Paris, March 29, 2016
We have to want Greece’s recovery, both out of solidarity and for Europe’s security too, because as you said, in view of the migration crisis, we can’t allow Greece alone to become a sort of bottleneck because the Balkans route is closed, because Macedonia has closed its border, because the Balkans countries were afraid of being destabilized by the continued arrival of very many refugees and because Austria and, ultimately, Germany couldn’t go on taking in more than a million refugees this year as was the case last year.
So there was an emergency, and this is why France asked for several decisions to be taken.
The first is that a special humanitarian assistance budget for a European Union country confronted by an emergency humanitarian situation can be made available from what were called ECHO funds, which tended to be used for third countries. So €700 million will be made available for countries confronted by that situation – today this is clearly Greece –, €300 million of which this year and €200 million next year and in 2018 if necessary.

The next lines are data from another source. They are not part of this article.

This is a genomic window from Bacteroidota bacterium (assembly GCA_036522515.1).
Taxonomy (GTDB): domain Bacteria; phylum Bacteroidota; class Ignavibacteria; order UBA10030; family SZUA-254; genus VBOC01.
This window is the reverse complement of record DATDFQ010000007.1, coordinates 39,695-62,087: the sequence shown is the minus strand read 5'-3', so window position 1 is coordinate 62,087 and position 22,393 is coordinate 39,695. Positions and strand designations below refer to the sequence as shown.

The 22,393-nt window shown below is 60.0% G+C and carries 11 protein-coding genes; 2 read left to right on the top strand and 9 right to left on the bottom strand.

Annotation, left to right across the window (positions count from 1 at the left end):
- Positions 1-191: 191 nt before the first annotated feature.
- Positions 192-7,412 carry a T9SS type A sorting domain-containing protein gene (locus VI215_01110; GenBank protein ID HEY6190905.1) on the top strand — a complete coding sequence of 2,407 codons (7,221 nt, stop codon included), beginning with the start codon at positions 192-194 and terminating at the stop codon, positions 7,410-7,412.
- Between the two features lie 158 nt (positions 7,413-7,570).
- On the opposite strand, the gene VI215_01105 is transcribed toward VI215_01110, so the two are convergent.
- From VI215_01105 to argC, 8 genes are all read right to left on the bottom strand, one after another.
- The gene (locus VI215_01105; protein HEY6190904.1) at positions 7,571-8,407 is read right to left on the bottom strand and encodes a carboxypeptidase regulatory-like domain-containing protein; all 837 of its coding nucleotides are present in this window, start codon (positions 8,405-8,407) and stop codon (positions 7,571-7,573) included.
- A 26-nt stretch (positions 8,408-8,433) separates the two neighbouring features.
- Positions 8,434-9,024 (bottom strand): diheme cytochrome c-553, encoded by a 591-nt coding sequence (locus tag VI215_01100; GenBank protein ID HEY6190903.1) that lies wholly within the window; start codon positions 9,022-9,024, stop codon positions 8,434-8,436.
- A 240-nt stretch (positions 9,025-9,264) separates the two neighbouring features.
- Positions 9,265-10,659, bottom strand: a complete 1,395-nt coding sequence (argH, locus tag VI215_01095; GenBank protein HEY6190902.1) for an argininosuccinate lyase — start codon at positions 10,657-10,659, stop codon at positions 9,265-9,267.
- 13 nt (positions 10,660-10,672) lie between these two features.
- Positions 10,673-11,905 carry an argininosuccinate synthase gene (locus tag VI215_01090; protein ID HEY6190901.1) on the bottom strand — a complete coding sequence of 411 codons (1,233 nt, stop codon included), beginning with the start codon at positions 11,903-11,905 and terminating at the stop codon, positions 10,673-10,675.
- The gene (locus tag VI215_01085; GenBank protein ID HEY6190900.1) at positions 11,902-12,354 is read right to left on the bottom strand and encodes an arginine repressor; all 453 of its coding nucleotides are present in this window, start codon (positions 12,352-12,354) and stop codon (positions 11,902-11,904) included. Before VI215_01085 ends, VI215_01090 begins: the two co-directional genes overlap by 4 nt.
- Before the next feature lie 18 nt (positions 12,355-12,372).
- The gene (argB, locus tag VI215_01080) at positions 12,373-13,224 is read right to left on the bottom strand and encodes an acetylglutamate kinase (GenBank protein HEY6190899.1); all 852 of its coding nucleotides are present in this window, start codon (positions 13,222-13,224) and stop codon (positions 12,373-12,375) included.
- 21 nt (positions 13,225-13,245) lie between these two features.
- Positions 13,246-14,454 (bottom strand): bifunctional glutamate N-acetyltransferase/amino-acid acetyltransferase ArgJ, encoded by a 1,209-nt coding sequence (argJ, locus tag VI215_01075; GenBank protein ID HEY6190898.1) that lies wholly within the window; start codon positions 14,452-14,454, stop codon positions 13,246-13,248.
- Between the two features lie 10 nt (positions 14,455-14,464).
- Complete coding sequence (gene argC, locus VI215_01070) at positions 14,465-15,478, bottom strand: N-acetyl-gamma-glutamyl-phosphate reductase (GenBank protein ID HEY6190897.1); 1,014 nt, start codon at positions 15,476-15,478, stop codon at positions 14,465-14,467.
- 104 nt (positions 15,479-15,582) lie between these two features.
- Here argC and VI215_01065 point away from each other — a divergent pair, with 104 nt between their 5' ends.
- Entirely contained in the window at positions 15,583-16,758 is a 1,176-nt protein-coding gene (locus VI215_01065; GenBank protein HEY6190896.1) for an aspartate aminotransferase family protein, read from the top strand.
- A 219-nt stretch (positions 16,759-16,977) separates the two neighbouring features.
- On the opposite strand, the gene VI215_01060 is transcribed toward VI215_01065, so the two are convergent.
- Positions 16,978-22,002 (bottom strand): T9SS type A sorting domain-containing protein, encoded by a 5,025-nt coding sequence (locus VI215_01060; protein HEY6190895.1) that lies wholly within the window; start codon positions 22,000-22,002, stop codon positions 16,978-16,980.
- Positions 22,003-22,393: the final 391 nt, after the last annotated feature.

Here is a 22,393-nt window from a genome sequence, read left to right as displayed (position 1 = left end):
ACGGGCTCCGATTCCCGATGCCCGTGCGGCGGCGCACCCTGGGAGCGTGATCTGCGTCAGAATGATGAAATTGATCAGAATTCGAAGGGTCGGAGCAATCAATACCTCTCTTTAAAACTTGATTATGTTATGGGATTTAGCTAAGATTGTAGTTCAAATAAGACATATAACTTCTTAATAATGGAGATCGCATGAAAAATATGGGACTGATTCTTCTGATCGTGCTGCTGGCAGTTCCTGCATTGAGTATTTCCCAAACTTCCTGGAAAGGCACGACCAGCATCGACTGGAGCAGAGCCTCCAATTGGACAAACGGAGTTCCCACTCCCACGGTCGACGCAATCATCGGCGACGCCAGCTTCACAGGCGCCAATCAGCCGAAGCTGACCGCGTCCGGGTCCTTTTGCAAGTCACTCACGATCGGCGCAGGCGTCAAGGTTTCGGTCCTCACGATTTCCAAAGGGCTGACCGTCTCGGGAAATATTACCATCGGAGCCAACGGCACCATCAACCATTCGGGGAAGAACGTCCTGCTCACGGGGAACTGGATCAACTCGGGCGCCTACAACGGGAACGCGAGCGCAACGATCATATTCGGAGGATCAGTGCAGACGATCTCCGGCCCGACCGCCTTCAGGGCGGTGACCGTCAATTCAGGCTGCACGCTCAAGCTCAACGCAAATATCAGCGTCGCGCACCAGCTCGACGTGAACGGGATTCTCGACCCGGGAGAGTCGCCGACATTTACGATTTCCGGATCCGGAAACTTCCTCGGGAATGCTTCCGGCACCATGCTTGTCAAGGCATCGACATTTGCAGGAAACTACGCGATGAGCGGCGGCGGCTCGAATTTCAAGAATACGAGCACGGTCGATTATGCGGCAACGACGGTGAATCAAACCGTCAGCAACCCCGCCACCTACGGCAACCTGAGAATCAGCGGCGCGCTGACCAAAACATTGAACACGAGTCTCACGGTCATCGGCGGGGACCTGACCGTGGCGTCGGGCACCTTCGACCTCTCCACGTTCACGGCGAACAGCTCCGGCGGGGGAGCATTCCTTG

Secondly, there are reception and registration centres in Greece, the much talked-about “hotspots”. Qualified staff, particularly in terms of border police, in terms of asylum, still need to be provided. So Bernard Cazeneuve, the Interior Minister, and his German counterpart have decided that France and Germany will send 600 specialist staff – 300 each: 200 for Frontex and 100 for the European Asylum Support Office – to help Greece, including [help for it] to implement the agreement with Turkey, which consists of a readmission agreement for irregular migrants and a special agreement for Syrians to check that their right of asylum is clearly respected. There will be no collective expulsion, and every asylum application will be processed individually and can be subject to an appeal.
We stand at Greece’s side today in tackling the migration crisis, as we did very recently in tackling the euro crisis./.